A 180 will send riders right back across the start straight and into a curved double. Riders will try to straighten this section so they can carry momentum into the following whoops section. They can do this by swinging to the left side of the straightaway and doubling to their right, positioning themselves into the middle of the landing but with their bike already facing the direction of the whoops section, instead of the direction that the prior straightaway would ask.
Arlington whoops are notoriously difficult but it really all comes down to how Dirt Wurx decides to build them. I have seen some of the toughest whoops in the sport’s history at Arlington but I have also seen very easy builds here, too. We shall see what Saturday brings.
The final section will ask riders to triple out of the corner which may be tough for the 250s. That will then set riders up for a step on-step off and into a 180 left for lap two. If riders can’t make that first triple, they will either have to roll the third jump or opt for a double-double and then tabletop-to-single. That latter option will be significantly slower so getting that initial triple will be critical.
This 250SX West Region is a wild affair, isn’t it? Picks are very difficult but that’s when the game is at its best. I have been playing it a bit too safe lately but success is found in the balance between too risky and too safe. How to know where that balance is? Good luck to you.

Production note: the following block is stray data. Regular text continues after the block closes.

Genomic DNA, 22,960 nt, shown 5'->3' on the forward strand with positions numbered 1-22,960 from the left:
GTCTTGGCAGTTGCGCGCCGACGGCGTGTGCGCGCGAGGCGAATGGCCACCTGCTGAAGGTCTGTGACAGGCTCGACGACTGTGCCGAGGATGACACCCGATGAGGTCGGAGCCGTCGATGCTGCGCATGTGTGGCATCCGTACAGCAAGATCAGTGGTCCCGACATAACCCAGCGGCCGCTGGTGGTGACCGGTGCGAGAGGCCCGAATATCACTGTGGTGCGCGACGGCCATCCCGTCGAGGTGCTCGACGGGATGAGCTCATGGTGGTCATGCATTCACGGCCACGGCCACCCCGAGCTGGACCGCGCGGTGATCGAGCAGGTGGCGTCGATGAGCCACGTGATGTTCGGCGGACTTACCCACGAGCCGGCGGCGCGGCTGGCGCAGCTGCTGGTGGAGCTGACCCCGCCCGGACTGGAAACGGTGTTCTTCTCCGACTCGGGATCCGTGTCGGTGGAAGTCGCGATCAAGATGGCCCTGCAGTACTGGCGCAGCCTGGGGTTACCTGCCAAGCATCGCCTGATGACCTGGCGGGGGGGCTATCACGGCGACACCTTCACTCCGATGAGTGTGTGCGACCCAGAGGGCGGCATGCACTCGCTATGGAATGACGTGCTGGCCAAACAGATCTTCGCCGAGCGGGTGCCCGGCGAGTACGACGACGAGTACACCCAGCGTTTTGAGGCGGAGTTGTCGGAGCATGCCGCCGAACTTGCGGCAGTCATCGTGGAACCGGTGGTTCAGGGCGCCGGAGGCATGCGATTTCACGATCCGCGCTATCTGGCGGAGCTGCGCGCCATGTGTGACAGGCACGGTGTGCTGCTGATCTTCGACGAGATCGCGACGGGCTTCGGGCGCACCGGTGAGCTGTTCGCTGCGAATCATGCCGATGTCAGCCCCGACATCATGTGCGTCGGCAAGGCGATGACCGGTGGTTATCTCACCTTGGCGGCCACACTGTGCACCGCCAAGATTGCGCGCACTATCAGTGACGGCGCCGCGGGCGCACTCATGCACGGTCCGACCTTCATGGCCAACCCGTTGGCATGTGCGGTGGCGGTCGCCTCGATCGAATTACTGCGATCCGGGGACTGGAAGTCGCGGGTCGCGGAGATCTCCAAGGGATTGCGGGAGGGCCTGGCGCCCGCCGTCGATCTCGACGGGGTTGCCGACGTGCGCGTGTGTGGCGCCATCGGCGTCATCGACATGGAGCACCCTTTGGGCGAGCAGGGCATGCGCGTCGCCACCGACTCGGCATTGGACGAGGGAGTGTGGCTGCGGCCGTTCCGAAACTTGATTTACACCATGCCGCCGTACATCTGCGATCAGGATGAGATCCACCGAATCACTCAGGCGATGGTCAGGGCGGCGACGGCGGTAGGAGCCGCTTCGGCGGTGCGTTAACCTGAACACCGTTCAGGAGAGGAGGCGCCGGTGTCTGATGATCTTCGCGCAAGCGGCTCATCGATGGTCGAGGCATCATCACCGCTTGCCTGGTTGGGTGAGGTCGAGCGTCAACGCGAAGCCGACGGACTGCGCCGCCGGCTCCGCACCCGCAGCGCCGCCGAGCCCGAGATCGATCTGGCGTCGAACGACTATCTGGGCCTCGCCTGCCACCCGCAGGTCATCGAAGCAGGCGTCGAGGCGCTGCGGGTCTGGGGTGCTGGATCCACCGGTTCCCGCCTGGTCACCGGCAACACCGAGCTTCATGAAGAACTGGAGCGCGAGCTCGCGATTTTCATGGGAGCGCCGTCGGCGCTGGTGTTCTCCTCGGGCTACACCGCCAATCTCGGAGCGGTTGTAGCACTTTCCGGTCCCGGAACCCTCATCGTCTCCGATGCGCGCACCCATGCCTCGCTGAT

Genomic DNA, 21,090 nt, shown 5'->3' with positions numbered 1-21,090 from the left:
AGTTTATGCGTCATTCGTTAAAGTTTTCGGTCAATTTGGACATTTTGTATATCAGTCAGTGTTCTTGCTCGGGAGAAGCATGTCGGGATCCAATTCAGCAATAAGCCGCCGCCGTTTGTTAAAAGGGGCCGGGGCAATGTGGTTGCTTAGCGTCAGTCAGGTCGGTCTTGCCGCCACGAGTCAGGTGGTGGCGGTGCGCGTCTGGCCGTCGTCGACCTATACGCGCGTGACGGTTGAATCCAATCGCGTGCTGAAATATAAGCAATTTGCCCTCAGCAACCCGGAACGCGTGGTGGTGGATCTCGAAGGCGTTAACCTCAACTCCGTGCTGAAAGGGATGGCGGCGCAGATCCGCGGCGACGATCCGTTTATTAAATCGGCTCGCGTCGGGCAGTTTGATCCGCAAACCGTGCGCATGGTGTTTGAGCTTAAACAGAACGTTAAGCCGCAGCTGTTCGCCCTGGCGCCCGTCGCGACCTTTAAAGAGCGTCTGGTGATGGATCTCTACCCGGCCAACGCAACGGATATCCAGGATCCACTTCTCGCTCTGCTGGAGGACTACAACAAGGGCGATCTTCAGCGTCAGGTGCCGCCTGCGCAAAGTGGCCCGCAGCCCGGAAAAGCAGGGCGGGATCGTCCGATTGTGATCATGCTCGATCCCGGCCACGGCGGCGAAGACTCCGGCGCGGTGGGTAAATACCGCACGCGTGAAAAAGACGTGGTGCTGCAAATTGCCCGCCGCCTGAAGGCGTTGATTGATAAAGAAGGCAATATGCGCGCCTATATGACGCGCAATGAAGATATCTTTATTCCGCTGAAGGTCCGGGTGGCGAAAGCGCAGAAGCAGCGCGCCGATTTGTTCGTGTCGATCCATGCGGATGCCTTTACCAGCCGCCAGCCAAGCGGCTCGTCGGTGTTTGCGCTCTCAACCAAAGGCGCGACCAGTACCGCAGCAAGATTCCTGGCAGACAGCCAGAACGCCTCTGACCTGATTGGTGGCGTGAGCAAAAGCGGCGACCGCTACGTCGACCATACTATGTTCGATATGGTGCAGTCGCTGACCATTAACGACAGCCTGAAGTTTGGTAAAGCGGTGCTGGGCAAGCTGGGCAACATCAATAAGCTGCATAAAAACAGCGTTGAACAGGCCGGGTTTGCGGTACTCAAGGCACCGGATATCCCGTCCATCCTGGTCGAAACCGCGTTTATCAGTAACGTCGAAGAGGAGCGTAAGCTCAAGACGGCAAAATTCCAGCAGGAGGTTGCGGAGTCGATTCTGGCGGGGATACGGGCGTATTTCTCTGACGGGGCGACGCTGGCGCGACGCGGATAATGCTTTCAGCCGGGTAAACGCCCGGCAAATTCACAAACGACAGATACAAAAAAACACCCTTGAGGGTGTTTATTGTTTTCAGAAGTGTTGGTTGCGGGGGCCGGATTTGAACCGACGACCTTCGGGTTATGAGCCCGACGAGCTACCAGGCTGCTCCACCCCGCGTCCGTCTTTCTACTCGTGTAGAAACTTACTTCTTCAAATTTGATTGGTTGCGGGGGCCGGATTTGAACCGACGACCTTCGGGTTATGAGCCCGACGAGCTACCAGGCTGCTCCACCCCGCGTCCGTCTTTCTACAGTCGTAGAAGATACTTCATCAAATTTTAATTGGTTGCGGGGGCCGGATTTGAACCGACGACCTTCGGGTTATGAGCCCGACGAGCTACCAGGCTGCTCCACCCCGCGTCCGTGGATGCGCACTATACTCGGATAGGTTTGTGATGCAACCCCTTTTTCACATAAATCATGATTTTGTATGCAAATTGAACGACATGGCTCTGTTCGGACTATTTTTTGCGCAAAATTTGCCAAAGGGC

For Arlington, I am going to try to use the data we have from the first two rounds but also factor in a change in venue, track style, etc. Drawing conclusions from Daytona seems unwise. That track is so unique and while it can’t be completely disregarded, I think that making picks based off of a strong Daytona showing will leave you unsatisfied this Saturday night.
For the 250SX Class, I would look for riders who had tough Daytona rounds but would otherwise have high potential. A couple names that jump off the page would be Chris Blose and Mitchell Harrison. Both had issues that hurt their Daytona results but could easily find themselves inside the top ten this weekend. Another name that I am looking at is Carson Mumford. I had Mumford on my Daytona team which didn’t work out, much to my dismay, but I still think he will pay off eventually.
In the 450SX Class, I would exact a similar strategy but the names are much more familiar. Riders like Dylan Ferrandis, Justin Brayton, Martin Davalos, and Shane McElrath all look juicy on paper. While nothing is certain, if you look at their upside, it’s hard to dislike those names.
A few others to consider would be Chase Sexton, Dean Wilson, and Joey Savatgy. While their ceiling might be a tiny bit lower due to lower handicaps, a breakout ride from any of them could pay off nicely.
Daniel Blair gets into a heated dispute with Cowboys owner Jerry Jones after his favorite team paid Dak Prescott the GDP equivalent of several small countries.
Benny Bloss celebrates the birth of his first child with a top-ten finish.
Justin Cooper wins the 250 main event, leading every lap.